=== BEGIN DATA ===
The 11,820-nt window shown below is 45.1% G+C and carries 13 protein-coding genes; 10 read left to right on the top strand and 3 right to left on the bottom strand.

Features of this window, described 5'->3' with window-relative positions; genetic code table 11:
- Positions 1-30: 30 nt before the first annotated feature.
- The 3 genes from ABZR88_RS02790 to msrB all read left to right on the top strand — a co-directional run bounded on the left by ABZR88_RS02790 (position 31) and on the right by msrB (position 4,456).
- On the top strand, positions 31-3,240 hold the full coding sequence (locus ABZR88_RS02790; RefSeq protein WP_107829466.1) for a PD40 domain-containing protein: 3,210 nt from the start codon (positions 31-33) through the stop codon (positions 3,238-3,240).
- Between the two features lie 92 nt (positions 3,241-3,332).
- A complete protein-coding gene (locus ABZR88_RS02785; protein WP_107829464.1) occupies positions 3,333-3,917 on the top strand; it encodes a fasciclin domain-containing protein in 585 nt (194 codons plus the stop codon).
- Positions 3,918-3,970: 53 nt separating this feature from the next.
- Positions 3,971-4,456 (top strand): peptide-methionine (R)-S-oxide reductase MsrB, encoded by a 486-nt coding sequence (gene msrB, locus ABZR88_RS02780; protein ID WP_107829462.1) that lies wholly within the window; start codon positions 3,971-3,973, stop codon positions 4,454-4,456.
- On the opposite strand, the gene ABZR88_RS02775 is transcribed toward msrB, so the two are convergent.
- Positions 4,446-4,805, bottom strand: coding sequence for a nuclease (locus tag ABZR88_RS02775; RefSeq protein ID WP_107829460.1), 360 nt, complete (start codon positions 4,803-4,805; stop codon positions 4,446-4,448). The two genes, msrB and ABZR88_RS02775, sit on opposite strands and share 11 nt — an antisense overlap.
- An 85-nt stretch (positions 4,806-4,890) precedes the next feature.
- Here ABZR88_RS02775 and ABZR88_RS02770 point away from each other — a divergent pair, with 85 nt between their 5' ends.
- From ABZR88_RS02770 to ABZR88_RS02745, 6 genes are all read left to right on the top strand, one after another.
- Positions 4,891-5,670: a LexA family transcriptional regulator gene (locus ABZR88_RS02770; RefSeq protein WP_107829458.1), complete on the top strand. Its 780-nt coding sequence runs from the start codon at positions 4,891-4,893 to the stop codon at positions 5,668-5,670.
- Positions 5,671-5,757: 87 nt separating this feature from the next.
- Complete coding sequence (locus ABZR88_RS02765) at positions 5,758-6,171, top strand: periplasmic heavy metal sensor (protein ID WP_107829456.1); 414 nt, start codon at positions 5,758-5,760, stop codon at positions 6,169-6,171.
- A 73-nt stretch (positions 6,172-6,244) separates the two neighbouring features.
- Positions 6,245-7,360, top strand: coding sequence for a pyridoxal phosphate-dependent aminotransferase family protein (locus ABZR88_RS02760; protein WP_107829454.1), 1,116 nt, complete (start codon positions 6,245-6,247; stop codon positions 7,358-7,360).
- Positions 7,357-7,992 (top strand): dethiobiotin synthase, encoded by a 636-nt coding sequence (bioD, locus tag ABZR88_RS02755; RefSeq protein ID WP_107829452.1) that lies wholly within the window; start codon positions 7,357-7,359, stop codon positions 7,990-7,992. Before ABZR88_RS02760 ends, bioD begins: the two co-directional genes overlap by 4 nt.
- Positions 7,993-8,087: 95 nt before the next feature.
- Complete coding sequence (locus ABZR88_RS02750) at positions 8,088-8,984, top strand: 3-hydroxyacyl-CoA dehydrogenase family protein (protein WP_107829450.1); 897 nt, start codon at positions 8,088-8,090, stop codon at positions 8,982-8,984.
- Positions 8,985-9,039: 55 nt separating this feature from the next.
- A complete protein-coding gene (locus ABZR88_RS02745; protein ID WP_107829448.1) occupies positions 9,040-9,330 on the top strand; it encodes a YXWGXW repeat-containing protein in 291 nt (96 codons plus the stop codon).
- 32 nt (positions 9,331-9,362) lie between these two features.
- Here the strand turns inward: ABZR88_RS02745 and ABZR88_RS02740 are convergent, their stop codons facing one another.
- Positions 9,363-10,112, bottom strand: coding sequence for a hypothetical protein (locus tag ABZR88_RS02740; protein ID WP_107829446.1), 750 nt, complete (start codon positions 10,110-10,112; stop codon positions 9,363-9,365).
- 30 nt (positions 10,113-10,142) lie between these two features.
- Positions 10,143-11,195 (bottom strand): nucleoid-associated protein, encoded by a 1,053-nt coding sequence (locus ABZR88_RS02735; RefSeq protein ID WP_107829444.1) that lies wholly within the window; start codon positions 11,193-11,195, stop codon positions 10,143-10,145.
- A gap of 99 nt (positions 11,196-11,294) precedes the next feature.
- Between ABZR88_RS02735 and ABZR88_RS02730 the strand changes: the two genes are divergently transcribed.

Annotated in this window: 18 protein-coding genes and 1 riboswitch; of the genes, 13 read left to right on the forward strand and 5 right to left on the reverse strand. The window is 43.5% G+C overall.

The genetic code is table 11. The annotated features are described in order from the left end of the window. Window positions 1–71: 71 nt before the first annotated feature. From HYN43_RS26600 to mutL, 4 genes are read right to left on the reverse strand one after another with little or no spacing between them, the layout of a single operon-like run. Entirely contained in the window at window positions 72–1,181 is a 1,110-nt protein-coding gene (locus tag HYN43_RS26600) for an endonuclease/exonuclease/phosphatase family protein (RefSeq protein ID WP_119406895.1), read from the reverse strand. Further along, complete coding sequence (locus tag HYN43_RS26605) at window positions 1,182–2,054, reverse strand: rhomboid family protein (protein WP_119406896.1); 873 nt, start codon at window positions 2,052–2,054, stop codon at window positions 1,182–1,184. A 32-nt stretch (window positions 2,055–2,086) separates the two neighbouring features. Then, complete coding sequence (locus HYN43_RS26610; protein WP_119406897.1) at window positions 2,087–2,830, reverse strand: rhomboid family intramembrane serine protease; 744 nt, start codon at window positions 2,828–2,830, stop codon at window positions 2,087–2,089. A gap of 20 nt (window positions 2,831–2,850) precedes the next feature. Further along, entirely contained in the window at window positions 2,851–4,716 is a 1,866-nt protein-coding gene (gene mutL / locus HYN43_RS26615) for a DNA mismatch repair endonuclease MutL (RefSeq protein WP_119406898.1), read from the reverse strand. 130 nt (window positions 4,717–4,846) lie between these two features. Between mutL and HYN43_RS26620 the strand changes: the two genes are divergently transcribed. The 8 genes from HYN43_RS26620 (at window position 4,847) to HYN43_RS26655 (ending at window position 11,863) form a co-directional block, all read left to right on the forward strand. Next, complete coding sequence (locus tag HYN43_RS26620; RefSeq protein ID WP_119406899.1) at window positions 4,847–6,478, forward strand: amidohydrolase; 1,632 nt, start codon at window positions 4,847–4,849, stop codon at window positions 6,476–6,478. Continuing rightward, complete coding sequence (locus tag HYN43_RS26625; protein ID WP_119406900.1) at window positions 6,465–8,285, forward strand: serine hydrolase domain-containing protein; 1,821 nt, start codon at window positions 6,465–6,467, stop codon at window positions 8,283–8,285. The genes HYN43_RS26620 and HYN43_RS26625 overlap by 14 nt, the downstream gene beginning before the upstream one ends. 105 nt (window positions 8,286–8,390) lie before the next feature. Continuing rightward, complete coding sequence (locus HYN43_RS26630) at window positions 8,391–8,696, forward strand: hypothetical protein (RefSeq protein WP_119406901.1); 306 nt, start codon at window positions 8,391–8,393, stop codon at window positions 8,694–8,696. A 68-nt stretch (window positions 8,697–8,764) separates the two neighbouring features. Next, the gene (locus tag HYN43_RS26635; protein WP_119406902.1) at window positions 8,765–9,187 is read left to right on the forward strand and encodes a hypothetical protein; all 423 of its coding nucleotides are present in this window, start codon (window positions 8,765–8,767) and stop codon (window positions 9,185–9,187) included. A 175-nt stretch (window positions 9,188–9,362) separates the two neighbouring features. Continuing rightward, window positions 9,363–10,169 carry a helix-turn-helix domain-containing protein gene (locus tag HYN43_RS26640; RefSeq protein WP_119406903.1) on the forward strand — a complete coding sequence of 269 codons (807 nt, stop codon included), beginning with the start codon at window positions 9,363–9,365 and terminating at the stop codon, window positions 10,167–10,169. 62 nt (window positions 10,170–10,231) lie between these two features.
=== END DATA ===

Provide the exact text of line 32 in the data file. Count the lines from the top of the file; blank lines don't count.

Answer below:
Annotated in this window: 18 protein-coding genes and 1 riboswitch; of the genes, 13 read left to right on the forward strand and 5 right to left on the reverse strand. The window is 43.5% G+C overall.